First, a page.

Netflix’s American Vandal is a good show, a pitch-perfect parody of both true-crime documentaries in the vein of Serial and Making a Murderer and mysteries in general. It’s also kind of hilarious. This is a show, after all, that concerns itself with an act of vandalism that sees bright red penises painted on 27 cars. This is a show that uses WHO DREW THE DICKS as a catchphrase, hashtag, and secret handshake.
Here’s what American Vandal does 100% right: It comes from a place of affection for the very things it’s making fun of.
The Right Way
A lot of parody gets this part wrong. A lot. People tend to parody stuff they despise, because they need to channel that rage somewhere, but that sort of parody is rarely funny. It tends to go for the jugular with a viciousness and blackly humorless violence that simply doesn’t translate into anything entertaining. Look at all the Trump-centric parodies out there; you might agree with the sentiment, but they are rarely actually funny.
That’s because the authors of such parodies don’t actually like what they’re trying to mock. But American Vandal does. You can tell from the fantastic attention to detail; not only do they get the rhythms of these documentaries exactly right, they also get the rhythms and tone of high school life, the varied look and feel of different Internet services, and the way a mystery works right.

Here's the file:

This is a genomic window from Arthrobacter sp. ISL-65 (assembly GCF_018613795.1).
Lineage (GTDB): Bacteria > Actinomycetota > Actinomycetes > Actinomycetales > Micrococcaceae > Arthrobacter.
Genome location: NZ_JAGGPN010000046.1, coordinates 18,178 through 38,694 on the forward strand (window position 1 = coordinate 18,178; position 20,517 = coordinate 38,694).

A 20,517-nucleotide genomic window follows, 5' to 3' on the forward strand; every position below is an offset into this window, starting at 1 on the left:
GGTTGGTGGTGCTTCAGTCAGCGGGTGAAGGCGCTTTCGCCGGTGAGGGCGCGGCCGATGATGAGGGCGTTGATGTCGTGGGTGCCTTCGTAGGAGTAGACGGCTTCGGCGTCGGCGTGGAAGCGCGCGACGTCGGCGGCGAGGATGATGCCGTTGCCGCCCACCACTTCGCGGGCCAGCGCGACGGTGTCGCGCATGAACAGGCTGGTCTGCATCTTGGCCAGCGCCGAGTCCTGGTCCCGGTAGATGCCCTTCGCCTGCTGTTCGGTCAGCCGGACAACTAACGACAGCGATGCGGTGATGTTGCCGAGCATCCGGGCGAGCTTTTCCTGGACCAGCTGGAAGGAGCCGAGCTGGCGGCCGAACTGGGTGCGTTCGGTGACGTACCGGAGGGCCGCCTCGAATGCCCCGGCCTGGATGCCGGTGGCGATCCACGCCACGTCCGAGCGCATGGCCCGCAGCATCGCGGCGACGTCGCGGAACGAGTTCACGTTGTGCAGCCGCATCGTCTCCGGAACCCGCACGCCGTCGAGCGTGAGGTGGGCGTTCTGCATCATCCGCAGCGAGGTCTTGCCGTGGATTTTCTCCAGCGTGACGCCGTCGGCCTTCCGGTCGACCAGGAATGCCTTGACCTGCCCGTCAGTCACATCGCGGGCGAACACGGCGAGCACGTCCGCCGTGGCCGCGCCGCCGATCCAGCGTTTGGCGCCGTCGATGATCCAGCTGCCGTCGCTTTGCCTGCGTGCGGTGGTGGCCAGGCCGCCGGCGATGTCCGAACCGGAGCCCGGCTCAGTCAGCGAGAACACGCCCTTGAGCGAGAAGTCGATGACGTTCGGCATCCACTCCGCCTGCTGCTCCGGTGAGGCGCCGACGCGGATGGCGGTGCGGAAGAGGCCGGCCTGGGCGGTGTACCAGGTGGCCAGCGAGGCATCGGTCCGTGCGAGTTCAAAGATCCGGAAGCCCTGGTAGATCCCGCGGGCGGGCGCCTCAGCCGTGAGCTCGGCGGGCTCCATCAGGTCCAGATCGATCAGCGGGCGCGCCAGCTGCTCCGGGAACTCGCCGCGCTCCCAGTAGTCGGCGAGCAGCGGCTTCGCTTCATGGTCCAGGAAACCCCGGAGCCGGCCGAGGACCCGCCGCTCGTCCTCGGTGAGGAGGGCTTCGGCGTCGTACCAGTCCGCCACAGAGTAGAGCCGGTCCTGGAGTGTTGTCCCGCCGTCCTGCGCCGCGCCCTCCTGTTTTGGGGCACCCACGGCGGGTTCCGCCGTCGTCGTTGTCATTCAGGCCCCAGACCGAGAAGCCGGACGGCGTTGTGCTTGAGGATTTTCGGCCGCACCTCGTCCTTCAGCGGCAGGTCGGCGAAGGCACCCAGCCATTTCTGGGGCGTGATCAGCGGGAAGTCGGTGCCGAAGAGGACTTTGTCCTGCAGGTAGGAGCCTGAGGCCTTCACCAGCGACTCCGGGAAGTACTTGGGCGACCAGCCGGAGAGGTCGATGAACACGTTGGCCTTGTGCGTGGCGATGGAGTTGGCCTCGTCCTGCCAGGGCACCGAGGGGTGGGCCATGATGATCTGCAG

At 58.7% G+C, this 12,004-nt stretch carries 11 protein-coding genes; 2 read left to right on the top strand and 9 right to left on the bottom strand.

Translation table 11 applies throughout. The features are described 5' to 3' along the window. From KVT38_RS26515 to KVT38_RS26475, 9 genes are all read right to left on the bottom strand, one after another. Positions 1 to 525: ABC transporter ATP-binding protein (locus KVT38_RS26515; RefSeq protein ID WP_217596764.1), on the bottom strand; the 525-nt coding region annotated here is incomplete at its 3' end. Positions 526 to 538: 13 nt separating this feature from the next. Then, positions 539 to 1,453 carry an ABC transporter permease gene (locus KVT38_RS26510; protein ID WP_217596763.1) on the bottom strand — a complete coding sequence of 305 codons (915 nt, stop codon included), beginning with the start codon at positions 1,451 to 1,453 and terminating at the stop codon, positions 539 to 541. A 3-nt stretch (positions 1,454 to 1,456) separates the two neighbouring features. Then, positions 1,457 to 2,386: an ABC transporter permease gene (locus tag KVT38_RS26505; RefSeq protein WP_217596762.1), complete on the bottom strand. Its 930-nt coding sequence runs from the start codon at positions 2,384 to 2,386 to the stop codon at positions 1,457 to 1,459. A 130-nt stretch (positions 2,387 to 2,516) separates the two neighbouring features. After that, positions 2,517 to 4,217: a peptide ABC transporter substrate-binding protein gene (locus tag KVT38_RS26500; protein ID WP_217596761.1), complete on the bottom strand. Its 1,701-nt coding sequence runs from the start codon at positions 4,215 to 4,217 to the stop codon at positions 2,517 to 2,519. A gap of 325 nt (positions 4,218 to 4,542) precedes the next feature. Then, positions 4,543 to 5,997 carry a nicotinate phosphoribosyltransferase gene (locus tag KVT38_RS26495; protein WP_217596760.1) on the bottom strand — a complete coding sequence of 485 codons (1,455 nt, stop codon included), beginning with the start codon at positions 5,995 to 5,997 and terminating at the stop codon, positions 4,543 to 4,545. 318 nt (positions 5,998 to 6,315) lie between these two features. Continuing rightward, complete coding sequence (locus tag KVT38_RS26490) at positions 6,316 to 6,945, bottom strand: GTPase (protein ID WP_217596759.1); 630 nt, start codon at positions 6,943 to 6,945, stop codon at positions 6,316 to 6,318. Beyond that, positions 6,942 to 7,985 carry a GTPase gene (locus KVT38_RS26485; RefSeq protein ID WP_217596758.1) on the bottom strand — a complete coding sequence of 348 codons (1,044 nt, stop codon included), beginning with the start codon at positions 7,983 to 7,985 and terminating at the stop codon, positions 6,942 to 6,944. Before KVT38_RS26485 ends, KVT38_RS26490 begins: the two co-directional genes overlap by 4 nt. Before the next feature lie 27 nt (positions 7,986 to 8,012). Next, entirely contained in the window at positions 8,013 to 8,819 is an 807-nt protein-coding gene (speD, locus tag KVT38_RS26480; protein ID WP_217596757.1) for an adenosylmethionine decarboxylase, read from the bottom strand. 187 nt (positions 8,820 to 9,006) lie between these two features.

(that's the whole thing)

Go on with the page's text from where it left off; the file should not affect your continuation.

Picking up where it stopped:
And that’s the key to it’s success, really; it offers a well-constructed mystery, populated by interesting characters, and it takes its universe seriously. When characters are funny, they are funny because of their personality traits and quirks, not because the creators are just mercilessly mocking them and making them into strawmen and caricatures. The fact that every charcter in the Vandal universe takes the mystery and its surrounding subplots seriously is why the show clicks. This is best demonstrated by the simple fact that they demonstrate real stakes: The accused dick-drawer, Dylan, faces being held accountable for $100,000 in damages, likely felony criminal charges, and the ruination of his college ambitions. Dylan is bit of a dick, it’s true, and in the early episodes he’s played for laughs as this dumb, self-absorbed prankster (we all knew a Dylan in high school, seriously). But as the show goes on his predicament is shown to be really terrible. Being accused of drawing the dicks could ruin his life (and kinda does, anyway).
Those stakes are key. It shows that everyone in the show is taking it all very seriously, and so the mystery works, and so the parody works. Coming at a humorous subject with disdain isn’t a recipe for hilarity. You have to come at it from a place of affection.